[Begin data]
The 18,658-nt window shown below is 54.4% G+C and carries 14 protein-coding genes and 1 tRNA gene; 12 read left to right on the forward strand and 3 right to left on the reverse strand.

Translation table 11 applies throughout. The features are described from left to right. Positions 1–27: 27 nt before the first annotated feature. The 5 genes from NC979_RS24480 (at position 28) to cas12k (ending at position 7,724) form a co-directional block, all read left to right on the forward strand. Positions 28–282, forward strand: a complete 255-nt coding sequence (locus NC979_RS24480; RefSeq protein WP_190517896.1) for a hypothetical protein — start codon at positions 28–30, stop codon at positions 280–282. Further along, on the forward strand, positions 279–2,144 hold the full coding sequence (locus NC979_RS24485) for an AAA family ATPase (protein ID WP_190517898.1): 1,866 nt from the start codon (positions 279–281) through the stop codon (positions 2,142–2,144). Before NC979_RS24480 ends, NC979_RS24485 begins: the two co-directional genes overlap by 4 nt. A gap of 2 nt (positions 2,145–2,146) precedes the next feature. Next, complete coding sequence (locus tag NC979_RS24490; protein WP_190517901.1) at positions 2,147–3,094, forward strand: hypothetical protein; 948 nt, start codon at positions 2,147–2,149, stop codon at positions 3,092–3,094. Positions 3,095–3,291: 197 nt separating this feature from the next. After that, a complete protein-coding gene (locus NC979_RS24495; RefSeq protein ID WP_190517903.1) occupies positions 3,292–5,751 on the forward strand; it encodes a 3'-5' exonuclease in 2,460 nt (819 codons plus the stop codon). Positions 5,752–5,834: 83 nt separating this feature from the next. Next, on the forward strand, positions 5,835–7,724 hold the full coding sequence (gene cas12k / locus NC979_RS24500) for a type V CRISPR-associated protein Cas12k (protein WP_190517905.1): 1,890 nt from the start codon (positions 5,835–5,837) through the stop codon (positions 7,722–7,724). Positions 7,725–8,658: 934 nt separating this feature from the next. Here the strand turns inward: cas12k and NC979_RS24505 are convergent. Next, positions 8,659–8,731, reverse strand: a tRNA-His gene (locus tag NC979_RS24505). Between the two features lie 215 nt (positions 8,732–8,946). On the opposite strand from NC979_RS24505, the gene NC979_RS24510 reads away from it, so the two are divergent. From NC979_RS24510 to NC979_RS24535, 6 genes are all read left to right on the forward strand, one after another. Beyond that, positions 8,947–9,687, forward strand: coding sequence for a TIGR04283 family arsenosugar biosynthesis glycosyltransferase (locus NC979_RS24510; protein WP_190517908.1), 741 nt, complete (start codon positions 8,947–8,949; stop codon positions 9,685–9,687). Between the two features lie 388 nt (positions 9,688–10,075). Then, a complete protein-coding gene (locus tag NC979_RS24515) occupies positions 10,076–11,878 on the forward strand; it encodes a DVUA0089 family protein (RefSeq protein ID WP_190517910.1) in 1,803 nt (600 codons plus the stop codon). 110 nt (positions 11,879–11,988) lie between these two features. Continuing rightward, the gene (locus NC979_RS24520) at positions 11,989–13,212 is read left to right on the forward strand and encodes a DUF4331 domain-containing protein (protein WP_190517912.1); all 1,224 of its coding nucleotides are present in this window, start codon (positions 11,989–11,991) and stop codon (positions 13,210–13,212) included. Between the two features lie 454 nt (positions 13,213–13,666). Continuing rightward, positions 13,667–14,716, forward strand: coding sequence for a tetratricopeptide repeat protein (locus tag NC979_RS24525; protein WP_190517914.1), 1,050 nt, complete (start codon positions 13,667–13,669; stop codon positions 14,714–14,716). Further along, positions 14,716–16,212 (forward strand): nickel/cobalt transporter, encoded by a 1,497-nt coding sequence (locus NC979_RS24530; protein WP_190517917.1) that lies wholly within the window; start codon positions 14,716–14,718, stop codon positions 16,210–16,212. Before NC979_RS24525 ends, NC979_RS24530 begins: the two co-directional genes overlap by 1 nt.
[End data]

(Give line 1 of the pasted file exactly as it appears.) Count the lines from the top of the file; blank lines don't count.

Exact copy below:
The 18,658-nt window shown below is 54.4% G+C and carries 14 protein-coding genes and 1 tRNA gene; 12 read left to right on the forward strand and 3 right to left on the reverse strand.